Passing It Along
A sensible diet can help new moms provide quality breast milk and lose weight.
by Theresa Sullivan Barger
When Brooklyn, New York, mom Avigael Barnett breastfed her first child, she lost weight easily. By the time her son was 6 months old, she says, “I looked like I had just come out of high school.”
Now Barnett is nursing her 3-month-old daughter Netiyah, and the pregnancy weight hasn’t come off as easily as it did the first time around. Barnett says she is ravenous, but as the mother of three children under 5, time is short. So she grabs fruit, veggies and nuts for snacks between meals and drinks water each time she nurses. She eats oatmeal for breakfast and has dinner leftovers for lunch. Since she avoids dairy, she takes a calcium supplement, but otherwise she says she gets what she needs from a healthy diet. Barnett says she has 10 more pounds to lose.
Conflicting studies have been released about whether breastfeeding moms lose weight faster or slower than mothers who feed their infants formula. But with a growing number of women beginning their pregnancies overweight or even obese, practitioners and dieticians are fine-tuning their recommendations to breastfeeding mothers who want to shed their pregnancy weight.
Weight loss among women who are breastfeeding depends on diet, exercise and genetics. But nursing mothers can optimize their own health and that of their babies—as well as their chances for returning to their pre-pregnancy weight by the time their baby is six months—by striving for a well-balanced diet.
New research shows that if a woman is overweight or gains more than the recommended 20 pounds of pregnancy weight, she need not consume the extra 500 calories formerly recommended to women who breastfed exclusively, says Pamela Berens, MD, professor of obstetrics and gynecology at the UTHealth Medical School in Houston, Texas, and fellow at the American Academy of Breastfeeding Medicine (AABM, www.bfmed.org). The medical community doesn’t have guidelines yet for calorie consumption for overweight nursing moms.
“We’re not talking about a standard population of women who are fit and don’t have extra fat stores,” says Kathleen A. Marinelli, MD, neonatologist at Connecticut Children’s Medical Center in Hartford and AABM board member. “We are becoming more and more obese. A lot depends on your BMI [body mass index].”
Breastfeeding burns about 620 calories daily, so women who exercise and eat sensibly can generally reach their pre-pregnancy weight six months post-partum. Healthy weight, nursing moms should consume 1,500 calories a day, experts say.
While a well-balanced diet is ideal, nursing mothers don’t have to eat a perfect diet to nourish themselves and their babies.
“The most important thing to understand is that it’s going to be good no matter what you eat,” says Sarah Chana Silverstein, an International Board Certified Lactation Consultant, classical homeopath and herbalist. “If a woman has a couple of bad days of eating, it’s OK,” says Silverstein, who has practices in Los Angeles and New York City. A high-quality multivitamin can provide nutritional backup.
If necessary, nutrients are taken from the mother’s body to make milk. But breastfeeding mothers need not worry that their bones will be depleted of calcium. As long as they get calcium from food or supplements (preferably those that also include vitamins D3 and K2), studies show that breastfeeding mothers have lower rates of broken bones and osteoporosis than women who don’t breastfeed, says Marinelli, coordinator of lactation services at Connecticut Children’s and chapter breastfeeding coordinator, American Academy of Pediatrics. “The process of putting calcium back in your bones goes into overdrive and you end up with denser bones than you had before you were nursing.”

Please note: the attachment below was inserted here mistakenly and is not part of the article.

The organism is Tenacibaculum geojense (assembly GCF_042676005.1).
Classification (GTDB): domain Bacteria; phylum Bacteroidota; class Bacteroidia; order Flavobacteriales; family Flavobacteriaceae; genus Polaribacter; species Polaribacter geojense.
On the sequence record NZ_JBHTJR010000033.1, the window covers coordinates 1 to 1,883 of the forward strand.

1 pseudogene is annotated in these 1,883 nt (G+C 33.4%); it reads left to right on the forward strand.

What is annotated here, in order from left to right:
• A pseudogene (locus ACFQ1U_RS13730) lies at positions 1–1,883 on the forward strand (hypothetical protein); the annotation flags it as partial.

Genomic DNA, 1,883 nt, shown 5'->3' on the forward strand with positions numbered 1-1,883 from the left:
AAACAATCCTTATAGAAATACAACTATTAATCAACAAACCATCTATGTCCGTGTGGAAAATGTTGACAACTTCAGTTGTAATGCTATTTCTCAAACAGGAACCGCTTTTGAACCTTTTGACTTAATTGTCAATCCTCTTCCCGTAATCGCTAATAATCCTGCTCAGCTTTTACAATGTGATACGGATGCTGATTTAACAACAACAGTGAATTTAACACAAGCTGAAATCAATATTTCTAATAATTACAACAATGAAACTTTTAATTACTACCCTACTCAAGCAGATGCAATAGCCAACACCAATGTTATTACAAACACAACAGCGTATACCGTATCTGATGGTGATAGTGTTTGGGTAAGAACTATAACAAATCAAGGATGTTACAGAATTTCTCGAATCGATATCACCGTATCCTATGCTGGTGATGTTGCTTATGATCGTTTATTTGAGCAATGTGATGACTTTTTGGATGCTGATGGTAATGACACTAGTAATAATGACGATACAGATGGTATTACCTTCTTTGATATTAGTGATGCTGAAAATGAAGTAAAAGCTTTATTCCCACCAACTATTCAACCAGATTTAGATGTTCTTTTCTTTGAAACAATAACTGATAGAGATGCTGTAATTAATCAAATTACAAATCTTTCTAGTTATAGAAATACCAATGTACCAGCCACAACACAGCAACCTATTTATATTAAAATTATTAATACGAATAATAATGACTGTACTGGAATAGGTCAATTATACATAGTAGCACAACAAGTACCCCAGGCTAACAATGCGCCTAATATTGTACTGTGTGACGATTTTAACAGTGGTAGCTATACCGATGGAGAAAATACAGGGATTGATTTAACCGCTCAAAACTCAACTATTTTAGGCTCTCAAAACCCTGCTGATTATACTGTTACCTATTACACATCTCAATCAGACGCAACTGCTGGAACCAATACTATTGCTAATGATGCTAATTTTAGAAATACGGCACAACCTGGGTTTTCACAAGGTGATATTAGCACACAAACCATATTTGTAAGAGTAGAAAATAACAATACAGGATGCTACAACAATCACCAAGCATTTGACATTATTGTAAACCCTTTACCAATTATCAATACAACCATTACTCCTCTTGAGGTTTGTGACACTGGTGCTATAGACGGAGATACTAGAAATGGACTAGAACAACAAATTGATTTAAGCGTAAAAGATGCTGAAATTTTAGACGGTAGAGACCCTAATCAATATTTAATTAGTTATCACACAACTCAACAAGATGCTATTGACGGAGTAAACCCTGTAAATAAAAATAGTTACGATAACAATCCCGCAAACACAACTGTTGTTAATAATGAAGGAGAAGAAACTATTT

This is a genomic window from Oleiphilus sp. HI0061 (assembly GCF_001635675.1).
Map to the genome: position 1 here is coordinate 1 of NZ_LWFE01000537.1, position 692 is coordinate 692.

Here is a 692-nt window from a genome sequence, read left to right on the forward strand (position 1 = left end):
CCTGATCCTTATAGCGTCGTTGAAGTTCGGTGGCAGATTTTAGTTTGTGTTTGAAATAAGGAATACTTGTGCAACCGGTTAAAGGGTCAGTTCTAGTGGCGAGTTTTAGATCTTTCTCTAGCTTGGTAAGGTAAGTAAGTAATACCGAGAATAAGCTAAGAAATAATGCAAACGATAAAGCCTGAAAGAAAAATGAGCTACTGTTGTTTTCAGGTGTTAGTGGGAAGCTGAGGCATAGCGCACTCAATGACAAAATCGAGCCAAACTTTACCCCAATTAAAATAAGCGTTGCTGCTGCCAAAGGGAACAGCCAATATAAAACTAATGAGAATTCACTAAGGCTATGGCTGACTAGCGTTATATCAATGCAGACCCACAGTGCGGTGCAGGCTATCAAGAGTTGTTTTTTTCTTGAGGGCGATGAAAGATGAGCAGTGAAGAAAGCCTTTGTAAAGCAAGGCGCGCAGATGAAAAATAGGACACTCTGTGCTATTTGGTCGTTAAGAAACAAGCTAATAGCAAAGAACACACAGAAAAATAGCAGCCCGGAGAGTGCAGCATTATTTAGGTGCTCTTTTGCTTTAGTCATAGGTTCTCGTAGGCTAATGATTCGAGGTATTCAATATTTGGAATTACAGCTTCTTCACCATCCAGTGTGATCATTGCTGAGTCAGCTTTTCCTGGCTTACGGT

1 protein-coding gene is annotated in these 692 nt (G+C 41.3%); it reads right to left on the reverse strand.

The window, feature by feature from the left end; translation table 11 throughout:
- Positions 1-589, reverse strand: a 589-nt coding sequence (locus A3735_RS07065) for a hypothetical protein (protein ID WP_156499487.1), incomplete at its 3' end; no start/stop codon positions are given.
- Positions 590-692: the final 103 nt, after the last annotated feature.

What to Avoid
Contrary to folklore, studies show that drinking beer doesn’t increase milk production, Marinelli says. Because having a beer makes you relax, and stress hormones decrease milk supply, doctors conclude that the relaxation that comes with a glass of wine or beer is what aids milk production.
“It’s OK for a breastfeeding woman to have a beer or glass of wine,” Marinelli says. “But if she’s going to drink a lot, she shouldn’t feed her baby until she’s no longer feeling the effects.”
Women need not shun spicy foods, broccoli or cows milk, experts say. But some babies have difficulty digesting dairy, so Silverstein recommends almond milk for mothers.
Scientific studies show that bisphenol A (BPA), a chemical used in polycarbonate plastic, stays in the body and passes to breast milk. Because dozens of studies have linked BPA to multiple health risks including diabetes, heart disease and reproduction problems, breastfeeding moms should avoid using plastic baby bottles containing BPA.
And since canned food is lined with polycarbonate plastic, mothers have to balance the benefits of eating food that comes from cans, such as tuna, with the risks of exposing their babies to this substance.
But not everyone can afford to avoid all canned food, and breastfeeding is still better than bottle feeding, Berens says. “You’ve got to be practical,” she notes. “Even if you don’t have the healthiest of diets and you don’t eat organic food, your baby is still going to benefit far more from you breastfeeding than from using formula.”